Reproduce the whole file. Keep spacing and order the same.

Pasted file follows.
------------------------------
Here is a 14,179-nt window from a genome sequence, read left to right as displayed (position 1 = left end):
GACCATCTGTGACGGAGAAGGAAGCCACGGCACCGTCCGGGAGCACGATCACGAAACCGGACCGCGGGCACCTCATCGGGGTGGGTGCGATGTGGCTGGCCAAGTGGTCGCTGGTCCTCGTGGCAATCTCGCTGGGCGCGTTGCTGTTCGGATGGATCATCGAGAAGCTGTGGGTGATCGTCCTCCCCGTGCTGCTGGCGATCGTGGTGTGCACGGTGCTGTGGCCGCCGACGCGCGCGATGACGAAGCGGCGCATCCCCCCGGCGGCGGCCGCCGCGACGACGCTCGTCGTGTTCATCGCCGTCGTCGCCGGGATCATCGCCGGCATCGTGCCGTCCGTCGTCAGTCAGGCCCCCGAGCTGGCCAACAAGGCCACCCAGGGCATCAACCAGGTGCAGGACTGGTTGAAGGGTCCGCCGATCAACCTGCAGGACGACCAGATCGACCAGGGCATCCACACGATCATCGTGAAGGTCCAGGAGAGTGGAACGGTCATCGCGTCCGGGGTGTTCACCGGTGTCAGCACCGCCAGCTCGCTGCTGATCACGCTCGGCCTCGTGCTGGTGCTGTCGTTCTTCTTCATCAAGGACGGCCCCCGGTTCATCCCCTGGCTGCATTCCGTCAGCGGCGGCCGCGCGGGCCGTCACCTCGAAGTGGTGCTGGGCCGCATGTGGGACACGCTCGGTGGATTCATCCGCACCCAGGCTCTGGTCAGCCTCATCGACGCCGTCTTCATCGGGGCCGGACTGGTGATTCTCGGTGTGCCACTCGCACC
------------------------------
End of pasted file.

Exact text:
Here is a 14,179-nt window from a genome sequence, read left to right as displayed (position 1 = left end):
GACCATCTGTGACGGAGAAGGAAGCCACGGCACCGTCCGGGAGCACGATCACGAAACCGGACCGCGGGCACCTCATCGGGGTGGGTGCGATGTGGCTGGCCAAGTGGTCGCTGGTCCTCGTGGCAATCTCGCTGGGCGCGTTGCTGTTCGGATGGATCATCGAGAAGCTGTGGGTGATCGTCCTCCCCGTGCTGCTGGCGATCGTGGTGTGCACGGTGCTGTGGCCGCCGACGCGCGCGATGACGAAGCGGCGCATCCCCCCGGCGGCGGCCGCCGCGACGACGCTCGTCGTGTTCATCGCCGTCGTCGCCGGGATCATCGCCGGCATCGTGCCGTCCGTCGTCAGTCAGGCCCCCGAGCTGGCCAACAAGGCCACCCAGGGCATCAACCAGGTGCAGGACTGGTTGAAGGGTCCGCCGATCAACCTGCAGGACGACCAGATCGACCAGGGCATCCACACGATCATCGTGAAGGTCCAGGAGAGTGGAACGGTCATCGCGTCCGGGGTGTTCACCGGTGTCAGCACCGCCAGCTCGCTGCTGATCACGCTCGGCCTCGTGCTGGTGCTGTCGTTCTTCTTCATCAAGGACGGCCCCCGGTTCATCCCCTGGCTGCATTCCGTCAGCGGCGGCCGCGCGGGCCGTCACCTCGAAGTGGTGCTGGGCCGCATGTGGGACACGCTCGGTGGATTCATCCGCACCCAGGCTCTGGTCAGCCTCATCGACGCCGTCTTCATCGGGGCCGGACTGGTGATTCTCGGTGTGCCACTCGCACC